European Commission

EU gives green light for Hungarian nuclear deal with Russia

Thursday, April 23, 2015

Hungary said Monday that the EU's nuclear body Euratom has signed a fuel supply agreement, clearing the way for Russia to build the extension of the country's sole nuclear plant.

Under the deal -- agreed with Euratom at the end of March -- Russia will be able to supply fuel for two new reactors at the Paks plant in central Hungary over a 10-year period.

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Germany says using tax money for nuclear power 'out of the question'

Friday, March 6, 2015

(Reuters) - Using taxpayers' money to fund nuclear power is "absolutely out of the question", German Economy Minister Sigmar Gabriel said on Thursday, in an apparent swipe at British plans to finance new atomic generation.

Gabriel was arriving for talks in Brussels on the European Commission's proposal for an energy union, which would deepen cross-border cooperation on energy across the 28-member EU.

Previous efforts to harmonize energy policy have faltered as member states have jealously guarded their right to decide on the kind of energy they use.

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Hungary-Russia nuclear deal faces EU obstacle

Monday, February 23, 2015

Hungary’s deal to award up to €12bn in nuclear power contracts to a Russian state-owned company is facing a growing threat from EU regulators who have the power to block the project.

A veto or prohibitive fine from Brussels would be a bruising setback for Viktor Orban, Hungary’s prime minister, who has made the project the centrepiece of his strategy to forge deeper political and economic ties with Russia, despite the ostracising of Moscow by the west over Ukraine.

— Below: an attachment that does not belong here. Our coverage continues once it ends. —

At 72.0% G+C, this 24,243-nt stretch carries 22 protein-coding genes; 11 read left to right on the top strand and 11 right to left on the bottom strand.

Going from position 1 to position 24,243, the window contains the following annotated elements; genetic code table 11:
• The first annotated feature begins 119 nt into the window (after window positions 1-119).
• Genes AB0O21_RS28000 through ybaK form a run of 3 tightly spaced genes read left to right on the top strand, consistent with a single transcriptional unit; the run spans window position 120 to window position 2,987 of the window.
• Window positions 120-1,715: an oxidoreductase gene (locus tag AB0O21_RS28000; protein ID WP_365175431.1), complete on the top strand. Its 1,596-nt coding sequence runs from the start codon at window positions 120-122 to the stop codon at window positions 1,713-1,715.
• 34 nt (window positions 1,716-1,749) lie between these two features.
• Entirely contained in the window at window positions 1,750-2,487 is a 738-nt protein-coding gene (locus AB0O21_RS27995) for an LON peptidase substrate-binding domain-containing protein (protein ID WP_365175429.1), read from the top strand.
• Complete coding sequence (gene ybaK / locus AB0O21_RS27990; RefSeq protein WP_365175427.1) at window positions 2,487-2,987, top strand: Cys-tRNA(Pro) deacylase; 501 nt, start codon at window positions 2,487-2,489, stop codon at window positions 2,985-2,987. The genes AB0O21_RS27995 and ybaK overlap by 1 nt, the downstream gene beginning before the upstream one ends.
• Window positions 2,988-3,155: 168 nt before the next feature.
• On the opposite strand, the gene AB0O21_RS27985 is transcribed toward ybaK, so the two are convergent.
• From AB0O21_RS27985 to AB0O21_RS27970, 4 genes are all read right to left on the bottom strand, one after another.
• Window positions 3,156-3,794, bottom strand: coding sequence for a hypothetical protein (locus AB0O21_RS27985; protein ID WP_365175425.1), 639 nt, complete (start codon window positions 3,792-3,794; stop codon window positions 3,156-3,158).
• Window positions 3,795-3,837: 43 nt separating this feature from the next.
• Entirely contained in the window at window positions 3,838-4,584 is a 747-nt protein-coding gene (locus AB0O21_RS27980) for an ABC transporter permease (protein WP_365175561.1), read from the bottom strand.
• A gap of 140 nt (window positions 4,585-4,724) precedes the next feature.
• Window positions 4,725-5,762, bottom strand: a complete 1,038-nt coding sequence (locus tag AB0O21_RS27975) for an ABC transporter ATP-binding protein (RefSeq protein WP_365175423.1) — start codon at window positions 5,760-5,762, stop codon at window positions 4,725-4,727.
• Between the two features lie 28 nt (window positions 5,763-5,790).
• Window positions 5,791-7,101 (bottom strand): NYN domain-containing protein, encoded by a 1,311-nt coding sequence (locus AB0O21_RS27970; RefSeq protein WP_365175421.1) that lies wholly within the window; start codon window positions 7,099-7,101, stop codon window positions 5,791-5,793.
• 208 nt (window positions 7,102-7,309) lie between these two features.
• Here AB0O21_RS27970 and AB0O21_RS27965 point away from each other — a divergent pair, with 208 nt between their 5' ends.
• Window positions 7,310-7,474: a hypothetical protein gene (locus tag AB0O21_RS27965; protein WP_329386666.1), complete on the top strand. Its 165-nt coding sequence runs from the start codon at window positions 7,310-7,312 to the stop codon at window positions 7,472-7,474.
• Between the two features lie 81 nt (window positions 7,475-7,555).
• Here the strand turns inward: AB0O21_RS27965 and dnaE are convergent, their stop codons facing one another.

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Austrian minister for legal action against EU over UK nuclear plant

Friday, September 26, 2014

(Reuters) - Austria's environment minister would back legal steps to annul any European Union decision to clear British plans to build a nuclear plant with French utility EDF.

The project at Hinkley Point in southwest England is crucial for Britain's plan to replace a fifth of its ageing nuclear power and coal plants over the coming decade. France sees it as a major export contract that will boost its nuclear industry.

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EU regulators set to clear Britain's 19 billion euro nuclear project - sources

Thursday, September 18, 2014

(Reuters) - European Union state aid regulators are set to approve Britain's 19-billion-euro (£15 billion) plan to build a nuclear plant with French utility EDF, several people familiar with the matter said on Wednesday.

The case is important for Britain, which wants to replace a fifth of its ageing nuclear power and coal plants over the coming decade, and for France, whose nuclear sector would benefit from the major export contract.

Other EU countries such as Germany, which is phasing out nuclear energy, and pro-nuclear Lithuania and Poland are also following the case for guidance on the level of state aid allowed for such projects.